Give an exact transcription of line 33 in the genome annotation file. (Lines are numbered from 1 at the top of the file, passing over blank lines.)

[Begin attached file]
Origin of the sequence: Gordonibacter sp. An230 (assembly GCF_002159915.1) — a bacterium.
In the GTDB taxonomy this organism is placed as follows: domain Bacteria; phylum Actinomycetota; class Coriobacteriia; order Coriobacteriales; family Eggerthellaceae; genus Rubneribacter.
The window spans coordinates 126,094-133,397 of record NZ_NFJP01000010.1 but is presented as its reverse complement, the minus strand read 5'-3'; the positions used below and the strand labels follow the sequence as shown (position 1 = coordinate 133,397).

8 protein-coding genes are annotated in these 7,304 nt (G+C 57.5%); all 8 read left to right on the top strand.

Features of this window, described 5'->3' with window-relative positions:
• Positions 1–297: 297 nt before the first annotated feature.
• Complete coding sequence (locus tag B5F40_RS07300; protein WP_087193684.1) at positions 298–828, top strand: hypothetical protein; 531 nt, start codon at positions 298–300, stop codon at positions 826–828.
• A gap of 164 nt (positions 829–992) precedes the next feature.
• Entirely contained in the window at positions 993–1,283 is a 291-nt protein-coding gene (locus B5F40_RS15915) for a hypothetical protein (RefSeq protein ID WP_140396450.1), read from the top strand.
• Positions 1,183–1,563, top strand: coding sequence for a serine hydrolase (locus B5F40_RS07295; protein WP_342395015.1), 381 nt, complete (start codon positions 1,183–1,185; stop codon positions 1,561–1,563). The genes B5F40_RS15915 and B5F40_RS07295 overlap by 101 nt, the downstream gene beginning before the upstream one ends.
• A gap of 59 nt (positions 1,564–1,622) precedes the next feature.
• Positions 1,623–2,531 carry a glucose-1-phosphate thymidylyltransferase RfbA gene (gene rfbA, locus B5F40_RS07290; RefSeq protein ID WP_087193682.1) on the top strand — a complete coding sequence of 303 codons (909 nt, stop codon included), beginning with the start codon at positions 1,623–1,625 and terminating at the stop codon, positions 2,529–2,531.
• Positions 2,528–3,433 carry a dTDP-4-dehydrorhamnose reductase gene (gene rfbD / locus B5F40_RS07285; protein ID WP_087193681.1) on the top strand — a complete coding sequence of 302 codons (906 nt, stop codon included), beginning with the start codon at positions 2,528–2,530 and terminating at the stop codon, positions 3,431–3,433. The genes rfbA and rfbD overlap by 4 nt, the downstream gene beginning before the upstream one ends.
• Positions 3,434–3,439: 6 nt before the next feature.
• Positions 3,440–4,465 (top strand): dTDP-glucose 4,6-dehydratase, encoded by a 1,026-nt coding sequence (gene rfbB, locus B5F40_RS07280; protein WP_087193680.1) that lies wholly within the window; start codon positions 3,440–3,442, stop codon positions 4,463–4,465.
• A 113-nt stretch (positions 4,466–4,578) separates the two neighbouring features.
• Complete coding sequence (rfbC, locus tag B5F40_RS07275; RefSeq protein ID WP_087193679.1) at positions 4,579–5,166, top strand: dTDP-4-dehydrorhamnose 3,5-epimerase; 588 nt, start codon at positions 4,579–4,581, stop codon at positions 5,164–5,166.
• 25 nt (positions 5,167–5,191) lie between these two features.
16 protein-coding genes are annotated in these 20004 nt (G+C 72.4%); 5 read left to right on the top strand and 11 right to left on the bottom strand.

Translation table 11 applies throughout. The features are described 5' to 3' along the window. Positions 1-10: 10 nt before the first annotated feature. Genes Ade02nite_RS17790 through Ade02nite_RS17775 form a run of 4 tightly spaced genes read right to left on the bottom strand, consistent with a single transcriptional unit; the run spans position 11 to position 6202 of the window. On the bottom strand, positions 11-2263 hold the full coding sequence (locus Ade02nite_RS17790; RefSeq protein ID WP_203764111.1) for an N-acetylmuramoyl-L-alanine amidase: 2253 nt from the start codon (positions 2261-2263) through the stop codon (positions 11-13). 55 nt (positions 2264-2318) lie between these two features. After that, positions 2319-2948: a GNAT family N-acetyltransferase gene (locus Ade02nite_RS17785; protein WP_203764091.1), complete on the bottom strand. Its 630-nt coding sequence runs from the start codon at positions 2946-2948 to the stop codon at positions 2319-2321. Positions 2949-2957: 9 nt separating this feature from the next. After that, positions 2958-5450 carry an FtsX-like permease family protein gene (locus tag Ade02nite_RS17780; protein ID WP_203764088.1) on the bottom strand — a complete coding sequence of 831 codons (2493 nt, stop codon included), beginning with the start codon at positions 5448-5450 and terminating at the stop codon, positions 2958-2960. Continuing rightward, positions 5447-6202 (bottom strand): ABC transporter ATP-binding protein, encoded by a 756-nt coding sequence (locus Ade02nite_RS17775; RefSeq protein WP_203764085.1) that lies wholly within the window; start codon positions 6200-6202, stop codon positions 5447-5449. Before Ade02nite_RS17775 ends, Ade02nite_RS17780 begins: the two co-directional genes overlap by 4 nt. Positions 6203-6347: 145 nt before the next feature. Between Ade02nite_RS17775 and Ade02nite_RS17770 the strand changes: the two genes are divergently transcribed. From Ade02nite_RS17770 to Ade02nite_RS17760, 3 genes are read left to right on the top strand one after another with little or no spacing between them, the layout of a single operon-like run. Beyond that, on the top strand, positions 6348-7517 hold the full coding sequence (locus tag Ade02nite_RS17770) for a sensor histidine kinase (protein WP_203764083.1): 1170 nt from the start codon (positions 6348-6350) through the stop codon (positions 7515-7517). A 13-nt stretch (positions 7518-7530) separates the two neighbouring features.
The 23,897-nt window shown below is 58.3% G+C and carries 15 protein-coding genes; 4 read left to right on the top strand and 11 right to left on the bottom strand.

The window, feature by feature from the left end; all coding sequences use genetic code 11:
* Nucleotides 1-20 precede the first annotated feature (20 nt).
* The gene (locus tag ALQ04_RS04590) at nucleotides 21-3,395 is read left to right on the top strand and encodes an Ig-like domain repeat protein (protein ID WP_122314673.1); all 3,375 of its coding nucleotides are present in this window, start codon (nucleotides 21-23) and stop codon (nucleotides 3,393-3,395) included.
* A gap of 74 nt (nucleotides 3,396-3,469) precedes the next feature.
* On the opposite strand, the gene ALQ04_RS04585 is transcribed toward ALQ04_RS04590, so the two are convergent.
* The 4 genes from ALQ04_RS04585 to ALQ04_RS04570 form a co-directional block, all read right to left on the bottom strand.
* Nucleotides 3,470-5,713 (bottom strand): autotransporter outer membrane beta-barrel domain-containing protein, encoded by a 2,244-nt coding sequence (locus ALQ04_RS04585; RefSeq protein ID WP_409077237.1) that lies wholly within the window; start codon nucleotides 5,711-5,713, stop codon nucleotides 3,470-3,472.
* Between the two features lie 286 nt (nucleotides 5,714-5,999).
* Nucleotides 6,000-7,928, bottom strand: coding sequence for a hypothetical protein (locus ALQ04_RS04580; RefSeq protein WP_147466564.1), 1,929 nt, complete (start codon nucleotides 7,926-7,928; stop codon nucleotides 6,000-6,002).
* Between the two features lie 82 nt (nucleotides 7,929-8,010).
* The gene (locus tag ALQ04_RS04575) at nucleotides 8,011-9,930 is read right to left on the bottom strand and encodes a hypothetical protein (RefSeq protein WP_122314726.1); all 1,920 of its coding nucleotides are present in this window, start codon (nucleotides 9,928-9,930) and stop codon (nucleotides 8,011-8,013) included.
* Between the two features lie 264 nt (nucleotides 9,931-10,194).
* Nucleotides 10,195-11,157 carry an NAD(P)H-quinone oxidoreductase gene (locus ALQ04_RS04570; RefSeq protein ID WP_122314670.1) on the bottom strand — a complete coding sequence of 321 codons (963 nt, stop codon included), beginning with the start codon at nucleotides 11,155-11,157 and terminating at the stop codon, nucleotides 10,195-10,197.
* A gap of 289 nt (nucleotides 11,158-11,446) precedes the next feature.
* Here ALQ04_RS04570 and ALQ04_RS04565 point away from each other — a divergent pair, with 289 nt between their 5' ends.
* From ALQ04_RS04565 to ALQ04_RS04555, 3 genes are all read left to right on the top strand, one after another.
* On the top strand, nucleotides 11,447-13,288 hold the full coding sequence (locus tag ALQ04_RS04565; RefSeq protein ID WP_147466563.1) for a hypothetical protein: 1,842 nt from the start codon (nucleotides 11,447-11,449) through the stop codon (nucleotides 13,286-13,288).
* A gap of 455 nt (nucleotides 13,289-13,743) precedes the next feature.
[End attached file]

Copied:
* Between the two features lie 264 nt (nucleotides 9,931-10,194).